Shake 238: October in Berlin

November 29, 2010

Me, Berlin (Germany), Oct 2010

I read somewhere that your ‘morning eyes’ are different to your ‘afternoon and evening eyes’. What you see at high noon looks totally different when the dusk drifts and settles itself comfortably over it. I think this is also true of seasons and cities. A snow-blanketed city will definitely be a different experience to the same city, slow under the weight of the summer heat. I’d never been to Berlin til this year, but I’m sure my opinion was coloured by the beauty of its autumn shades. Everywhere you turned, there was a harmony of red, gold, earth and green, and when the wind decided it was time to move on, it would leave behind a shower of leaves making me stop in my tracks. These surprising bursts were frequent because we walked all over the city – another benefit of visiting during the chillier months. When you walk, you stay warm and you convince yourself those currywursts and bratwursts that came along for the journey are no longer guilty added kilos, but much needed fuel!

We stayed in what was formerly East Berlin in a grand, refurbished old building that was a neo-classical residential palais in a past life. And because this past life flattened much of the city, its present reflection was a beautiful blend of historic buildings and modern, stylish architecture. One such example is Norman Foster’s Reichstag: an awe-inspiring glass dome built over parliament. I wonder whether I was more impressed with it because I had a strange feeling of being inside a snow dome! Passing through the usual stringent security which is slowly becoming part of normal life, you are armed with an audio guide that knows your exact location as you walk along the path that spirals around the dome perimeter up to the peak. Your 360 degree view of the city means a lot more after you’ve walked around most of it over the preceding days. As you reach the top and look down the centre over parliament, you notice the largest leaf-like form covered in solar panels. This acts as a sunshade and moves around the centre of the dome throughout the day to catch the free energy that powers the building. Yet another example of impressive engineering and design here, I really should have kept a tally of how many of these wide-eyed, head-nodding moments I had in Berlin.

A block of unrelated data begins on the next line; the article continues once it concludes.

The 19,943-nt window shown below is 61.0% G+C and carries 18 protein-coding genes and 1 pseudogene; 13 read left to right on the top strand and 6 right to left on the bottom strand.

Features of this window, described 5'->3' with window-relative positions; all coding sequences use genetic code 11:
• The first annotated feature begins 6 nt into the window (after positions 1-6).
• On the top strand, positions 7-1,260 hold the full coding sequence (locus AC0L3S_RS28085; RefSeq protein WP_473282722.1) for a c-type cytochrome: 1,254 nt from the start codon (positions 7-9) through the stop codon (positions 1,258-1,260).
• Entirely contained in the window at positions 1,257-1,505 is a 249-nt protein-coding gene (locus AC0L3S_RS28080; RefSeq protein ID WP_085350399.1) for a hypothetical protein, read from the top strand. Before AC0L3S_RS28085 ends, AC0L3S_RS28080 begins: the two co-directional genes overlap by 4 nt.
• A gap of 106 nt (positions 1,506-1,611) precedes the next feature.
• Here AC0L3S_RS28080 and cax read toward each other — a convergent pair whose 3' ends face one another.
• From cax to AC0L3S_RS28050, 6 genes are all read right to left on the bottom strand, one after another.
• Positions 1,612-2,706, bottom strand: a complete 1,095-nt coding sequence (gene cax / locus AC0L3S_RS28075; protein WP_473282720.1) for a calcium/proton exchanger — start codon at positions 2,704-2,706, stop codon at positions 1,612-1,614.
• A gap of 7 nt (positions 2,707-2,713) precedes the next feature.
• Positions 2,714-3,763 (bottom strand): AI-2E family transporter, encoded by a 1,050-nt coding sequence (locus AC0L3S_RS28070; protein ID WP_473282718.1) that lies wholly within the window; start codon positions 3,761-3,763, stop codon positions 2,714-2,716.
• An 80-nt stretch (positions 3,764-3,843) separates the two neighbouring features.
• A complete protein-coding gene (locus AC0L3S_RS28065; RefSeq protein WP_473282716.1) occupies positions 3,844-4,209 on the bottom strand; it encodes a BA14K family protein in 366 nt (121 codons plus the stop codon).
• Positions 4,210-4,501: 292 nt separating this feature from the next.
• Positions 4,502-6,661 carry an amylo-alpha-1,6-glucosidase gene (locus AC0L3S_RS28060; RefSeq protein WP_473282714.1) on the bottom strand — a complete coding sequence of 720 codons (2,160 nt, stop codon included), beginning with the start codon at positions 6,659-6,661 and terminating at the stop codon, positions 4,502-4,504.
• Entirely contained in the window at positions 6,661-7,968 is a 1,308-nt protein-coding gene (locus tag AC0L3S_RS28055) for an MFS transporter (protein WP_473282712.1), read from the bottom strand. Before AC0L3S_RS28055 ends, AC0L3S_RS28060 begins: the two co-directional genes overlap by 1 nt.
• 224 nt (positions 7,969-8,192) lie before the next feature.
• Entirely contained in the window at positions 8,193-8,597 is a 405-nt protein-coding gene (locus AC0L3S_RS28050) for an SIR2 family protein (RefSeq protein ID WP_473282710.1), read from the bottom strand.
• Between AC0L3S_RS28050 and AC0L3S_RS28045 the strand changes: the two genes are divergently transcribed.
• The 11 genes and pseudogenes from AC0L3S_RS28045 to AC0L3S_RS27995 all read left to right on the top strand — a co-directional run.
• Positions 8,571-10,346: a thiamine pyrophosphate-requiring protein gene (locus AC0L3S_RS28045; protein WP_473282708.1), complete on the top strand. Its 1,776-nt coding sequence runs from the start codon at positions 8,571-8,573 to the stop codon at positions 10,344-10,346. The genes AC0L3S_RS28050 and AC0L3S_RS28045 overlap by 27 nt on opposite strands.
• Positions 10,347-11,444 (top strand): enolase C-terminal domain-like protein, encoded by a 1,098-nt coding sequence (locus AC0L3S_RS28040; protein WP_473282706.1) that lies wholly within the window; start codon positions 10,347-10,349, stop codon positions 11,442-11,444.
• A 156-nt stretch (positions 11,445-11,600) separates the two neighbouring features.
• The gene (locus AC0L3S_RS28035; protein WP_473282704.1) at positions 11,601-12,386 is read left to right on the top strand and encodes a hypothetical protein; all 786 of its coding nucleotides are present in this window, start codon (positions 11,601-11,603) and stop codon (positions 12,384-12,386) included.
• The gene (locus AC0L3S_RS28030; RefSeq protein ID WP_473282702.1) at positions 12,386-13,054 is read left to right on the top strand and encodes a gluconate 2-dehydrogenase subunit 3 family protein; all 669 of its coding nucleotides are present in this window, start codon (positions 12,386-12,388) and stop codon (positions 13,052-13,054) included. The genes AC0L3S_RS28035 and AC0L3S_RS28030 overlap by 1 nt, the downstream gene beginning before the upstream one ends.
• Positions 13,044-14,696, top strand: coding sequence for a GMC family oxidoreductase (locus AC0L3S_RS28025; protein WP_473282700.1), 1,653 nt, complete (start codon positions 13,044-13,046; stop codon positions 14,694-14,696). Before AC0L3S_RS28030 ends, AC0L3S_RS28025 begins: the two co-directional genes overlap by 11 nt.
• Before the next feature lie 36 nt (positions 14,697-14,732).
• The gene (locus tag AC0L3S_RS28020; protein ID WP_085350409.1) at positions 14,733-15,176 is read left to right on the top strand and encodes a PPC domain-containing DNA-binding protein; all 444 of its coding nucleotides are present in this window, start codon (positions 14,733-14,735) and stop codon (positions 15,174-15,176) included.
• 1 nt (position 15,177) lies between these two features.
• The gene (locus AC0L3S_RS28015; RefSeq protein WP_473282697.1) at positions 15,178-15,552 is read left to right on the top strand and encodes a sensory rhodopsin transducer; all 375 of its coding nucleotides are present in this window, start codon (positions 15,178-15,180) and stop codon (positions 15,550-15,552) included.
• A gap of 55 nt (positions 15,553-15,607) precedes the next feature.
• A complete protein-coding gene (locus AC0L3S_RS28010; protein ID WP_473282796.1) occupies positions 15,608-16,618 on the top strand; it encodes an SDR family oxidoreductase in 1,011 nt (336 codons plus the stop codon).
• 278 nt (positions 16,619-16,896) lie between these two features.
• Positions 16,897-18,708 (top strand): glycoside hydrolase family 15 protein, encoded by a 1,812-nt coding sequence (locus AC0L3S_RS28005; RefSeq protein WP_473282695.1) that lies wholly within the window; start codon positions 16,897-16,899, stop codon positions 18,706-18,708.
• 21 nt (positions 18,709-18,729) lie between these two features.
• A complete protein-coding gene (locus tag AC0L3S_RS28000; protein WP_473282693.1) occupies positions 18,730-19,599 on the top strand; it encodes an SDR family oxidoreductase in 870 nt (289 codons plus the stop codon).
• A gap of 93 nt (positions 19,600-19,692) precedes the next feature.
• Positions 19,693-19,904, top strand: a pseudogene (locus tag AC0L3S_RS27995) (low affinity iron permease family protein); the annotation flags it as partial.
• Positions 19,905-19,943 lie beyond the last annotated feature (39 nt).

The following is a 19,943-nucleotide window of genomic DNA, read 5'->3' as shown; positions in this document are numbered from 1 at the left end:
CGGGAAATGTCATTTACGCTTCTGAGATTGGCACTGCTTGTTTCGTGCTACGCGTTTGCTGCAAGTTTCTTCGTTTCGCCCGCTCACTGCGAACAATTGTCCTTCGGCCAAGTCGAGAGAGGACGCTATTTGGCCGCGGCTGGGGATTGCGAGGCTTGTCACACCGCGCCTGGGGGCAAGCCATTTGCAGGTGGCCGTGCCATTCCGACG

Although Germans are generally well known for their precision, they also have a sophisticated design style. This was apparent in everyday graphics all over the city – from advertising to simple male/female symbols on bathroom doors. I was particularly enamoured with Ampelmännchen, their walk/don’t walk symbol at crossings (one of the few remnants of the communist East) and even more delighted when we discovered an entire store dedicated to this graphic device. And of course, there had to be an Ampelmännchen snow dome.

The Reichstag

'Dawn eyes'

Brandenburg Gate

Autumn hues and shoes!

Guess who in the Tiergarten?

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